* more to come :)


By Sebastian Sauer at Mon, 2008/07/21 - 5:00am

> It brings more flexibility, speed of development and is much easier to modify.

There should be additional code implemented in the language on top of the C++ API, in order to get more out of the language characteristics and simplify the usage. But the developer should still be able to dig deeper if he wants to learn more.


By Thomas Moenicke at Mon, 2008/07/21 - 5:00am

Does all of this mean Superkramba will soon work in KDE 4.0 without complaining about missing Kross support? I have yet to get Superkaramba to work in 4.0


By Jim at Mon, 2008/07/21 - 5:00am

It works and worked already in 4.0. Depending on the exact error-message, which you don't shared with us, it may the case, that you just need to install kdebindings (or to be more exact either ruby-supported located in kdebindings/ruby/krossruby or python-support located in kdebindings/ruby/krosspython).


By Sebastian Sauer at Mon, 2008/07/21 - 5:00am

Hello,

isn't it so that Plasma is supposed to contain the Superkaramba in 4.0?

Yours,
Kay


By Debian User at Fri, 2008/07/25 - 5:00am

Greetings all,

With my apologies if this is an FAQ -- I haven't been able to find an answer to it yet, at any rate -- but do the Plasma bindings for Python work? My understanding is that they didn't as of not very long ago, but that was to be fixed at the meeting.

Related question: has anyone produced working example code for Python Plasma widgets, dataengines and runners, that we could put in the Wiki? (Emphasis on 'working' -- I know there are bits of non-working code in SVN.)

Thanks. :)


By S. at Mon, 2008/07/21 - 5:00am

Someone did some initial work on getting Python working with Plasma. But they don't have enough time to continue with it so they've passed it on to me. Python support should be in KDE 4.2, working compilable code should be in SVN much before 4.2 though.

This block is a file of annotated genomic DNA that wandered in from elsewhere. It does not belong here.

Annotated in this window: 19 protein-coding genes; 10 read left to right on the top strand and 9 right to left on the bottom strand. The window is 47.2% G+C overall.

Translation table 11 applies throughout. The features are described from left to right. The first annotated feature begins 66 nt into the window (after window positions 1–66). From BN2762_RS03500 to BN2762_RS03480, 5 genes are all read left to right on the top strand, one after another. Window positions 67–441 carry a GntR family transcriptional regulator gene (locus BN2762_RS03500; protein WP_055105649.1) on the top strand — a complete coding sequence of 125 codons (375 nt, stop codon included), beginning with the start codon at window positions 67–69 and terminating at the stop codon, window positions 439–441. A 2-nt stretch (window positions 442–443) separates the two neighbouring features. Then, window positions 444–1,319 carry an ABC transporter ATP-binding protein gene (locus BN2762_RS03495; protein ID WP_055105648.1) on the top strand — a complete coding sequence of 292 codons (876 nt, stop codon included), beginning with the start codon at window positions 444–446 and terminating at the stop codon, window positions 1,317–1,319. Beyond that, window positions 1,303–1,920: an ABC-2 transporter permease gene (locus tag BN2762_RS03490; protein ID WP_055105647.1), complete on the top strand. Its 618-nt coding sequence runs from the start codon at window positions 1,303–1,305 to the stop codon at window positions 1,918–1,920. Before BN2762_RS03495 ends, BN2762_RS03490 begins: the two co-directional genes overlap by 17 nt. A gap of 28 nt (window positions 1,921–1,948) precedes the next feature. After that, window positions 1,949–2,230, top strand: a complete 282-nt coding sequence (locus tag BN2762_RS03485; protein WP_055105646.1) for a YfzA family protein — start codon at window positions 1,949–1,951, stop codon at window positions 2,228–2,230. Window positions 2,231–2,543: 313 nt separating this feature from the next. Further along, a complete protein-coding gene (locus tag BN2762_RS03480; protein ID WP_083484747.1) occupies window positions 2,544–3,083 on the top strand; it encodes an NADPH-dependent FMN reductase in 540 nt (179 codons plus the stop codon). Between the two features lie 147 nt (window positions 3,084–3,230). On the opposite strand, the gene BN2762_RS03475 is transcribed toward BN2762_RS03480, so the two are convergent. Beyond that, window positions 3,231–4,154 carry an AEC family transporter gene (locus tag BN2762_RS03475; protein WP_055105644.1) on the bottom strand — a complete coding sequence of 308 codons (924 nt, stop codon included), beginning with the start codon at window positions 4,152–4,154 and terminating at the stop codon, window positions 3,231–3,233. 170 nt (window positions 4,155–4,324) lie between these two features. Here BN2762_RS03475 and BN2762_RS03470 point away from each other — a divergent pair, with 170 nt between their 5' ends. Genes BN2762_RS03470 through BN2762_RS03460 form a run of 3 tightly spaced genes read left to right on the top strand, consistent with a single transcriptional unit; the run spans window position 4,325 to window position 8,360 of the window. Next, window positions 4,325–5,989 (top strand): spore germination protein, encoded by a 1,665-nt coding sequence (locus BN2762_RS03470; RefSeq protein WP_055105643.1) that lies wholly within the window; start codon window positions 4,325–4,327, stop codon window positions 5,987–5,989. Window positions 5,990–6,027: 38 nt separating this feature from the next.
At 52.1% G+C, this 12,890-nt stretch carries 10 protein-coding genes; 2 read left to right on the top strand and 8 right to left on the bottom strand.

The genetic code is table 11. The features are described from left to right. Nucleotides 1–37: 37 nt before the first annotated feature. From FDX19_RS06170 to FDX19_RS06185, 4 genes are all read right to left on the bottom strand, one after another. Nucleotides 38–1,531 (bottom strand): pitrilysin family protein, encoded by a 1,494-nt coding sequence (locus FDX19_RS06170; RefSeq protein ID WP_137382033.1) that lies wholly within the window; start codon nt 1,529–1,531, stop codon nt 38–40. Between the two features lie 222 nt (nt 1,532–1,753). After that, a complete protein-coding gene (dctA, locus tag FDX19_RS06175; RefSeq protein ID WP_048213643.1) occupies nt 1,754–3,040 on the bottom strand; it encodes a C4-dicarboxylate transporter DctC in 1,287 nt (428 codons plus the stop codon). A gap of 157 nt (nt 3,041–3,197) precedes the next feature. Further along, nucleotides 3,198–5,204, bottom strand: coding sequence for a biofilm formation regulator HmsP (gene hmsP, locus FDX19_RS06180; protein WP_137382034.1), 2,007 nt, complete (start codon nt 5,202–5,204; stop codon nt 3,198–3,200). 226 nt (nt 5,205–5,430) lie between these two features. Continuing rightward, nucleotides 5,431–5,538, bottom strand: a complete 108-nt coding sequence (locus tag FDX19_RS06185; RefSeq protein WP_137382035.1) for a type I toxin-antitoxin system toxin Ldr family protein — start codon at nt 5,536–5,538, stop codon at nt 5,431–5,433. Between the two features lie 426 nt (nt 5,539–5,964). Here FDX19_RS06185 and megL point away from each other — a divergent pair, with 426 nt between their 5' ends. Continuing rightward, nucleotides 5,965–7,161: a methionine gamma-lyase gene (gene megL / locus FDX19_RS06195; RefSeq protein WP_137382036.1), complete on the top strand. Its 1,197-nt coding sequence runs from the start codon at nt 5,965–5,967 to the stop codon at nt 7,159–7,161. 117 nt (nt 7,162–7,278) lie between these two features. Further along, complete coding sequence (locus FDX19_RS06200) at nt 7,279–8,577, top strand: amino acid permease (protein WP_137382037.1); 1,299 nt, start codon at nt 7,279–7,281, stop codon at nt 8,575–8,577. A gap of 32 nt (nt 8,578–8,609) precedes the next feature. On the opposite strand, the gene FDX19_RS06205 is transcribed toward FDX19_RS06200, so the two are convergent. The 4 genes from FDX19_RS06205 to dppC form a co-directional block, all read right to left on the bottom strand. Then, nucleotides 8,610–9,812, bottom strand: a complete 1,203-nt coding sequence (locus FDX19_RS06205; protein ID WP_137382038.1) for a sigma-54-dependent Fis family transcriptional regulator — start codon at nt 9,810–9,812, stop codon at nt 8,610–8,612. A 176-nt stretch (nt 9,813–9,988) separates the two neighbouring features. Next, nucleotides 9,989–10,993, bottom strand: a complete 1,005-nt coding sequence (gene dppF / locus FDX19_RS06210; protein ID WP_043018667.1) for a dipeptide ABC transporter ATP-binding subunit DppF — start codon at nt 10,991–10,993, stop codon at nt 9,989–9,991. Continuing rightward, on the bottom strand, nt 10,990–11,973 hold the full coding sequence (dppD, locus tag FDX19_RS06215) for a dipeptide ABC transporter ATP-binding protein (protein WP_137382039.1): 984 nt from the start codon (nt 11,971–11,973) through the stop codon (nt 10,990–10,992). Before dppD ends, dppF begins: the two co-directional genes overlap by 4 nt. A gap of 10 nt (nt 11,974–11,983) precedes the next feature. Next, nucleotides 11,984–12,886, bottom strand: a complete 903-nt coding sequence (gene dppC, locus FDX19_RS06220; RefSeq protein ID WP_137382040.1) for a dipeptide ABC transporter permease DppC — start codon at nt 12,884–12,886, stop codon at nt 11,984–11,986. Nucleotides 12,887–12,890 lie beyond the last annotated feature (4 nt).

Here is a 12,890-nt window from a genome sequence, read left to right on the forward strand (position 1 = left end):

--
Simon


By Simon Edwards at Mon, 2008/07/21 - 5:00am

Thanks Simon - appreciate you taking this on.


By anon at Mon, 2008/07/21 - 5:00am

Fantastic! Thank you lots, Simon. :) I did look into contributing, although I'm sorry to say I was left confused and generally at a loss on how to proceed by what I found in SVN back then (that was a couple months back). There was stuff that looked like it /should/ have been working, and yet didn't, and I couldn't tell whether it was broken, or I was doin' it wrong.

Anyway -- how may a wee little user like yours truly help with things?


By S. at Tue, 2008/07/22 - 5:00am

Writing QtRuby scripts that run using the Kross QtScript extension running in a QtRuby application.

:) :)


By Ian Monroe at Mon, 2008/07/21 - 5:00am

One thing I'd like to see on Techbase would be to extend the Kross documentation to include more about how you should design your API with various Dos and Don'ts. I'd imagine theres lots of research and papers out there on designing a nice high-level API, even just collecting links to them on a Techbase page would probably be quite useful.

On a slightly side note, does the Smoke-to-Kross bridge restrict sharing objects to situations where both are in the same language? (i.e. could you use QtRuby bindings with the Kross-Python backend and any other combination?) Also, in the future would you (theoretically) also be able to mix-and-match C#, PHP, and Lua as well?


By Kit at Mon, 2008/07/21 - 5:00am

> One thing I'd like to see on Techbase would be to extend the Kross
> documentation to include more about how you should design your API
> with various Dos and Don'ts.

yes, we - scripting in general - need there really more documentation. That doesn't mean to only write new tutorials but to also connect already existing information together and to provide specialized code-snippets, best-practice samples, links to already existing solutions that does solve a specific problem already, modules that can be used, etc.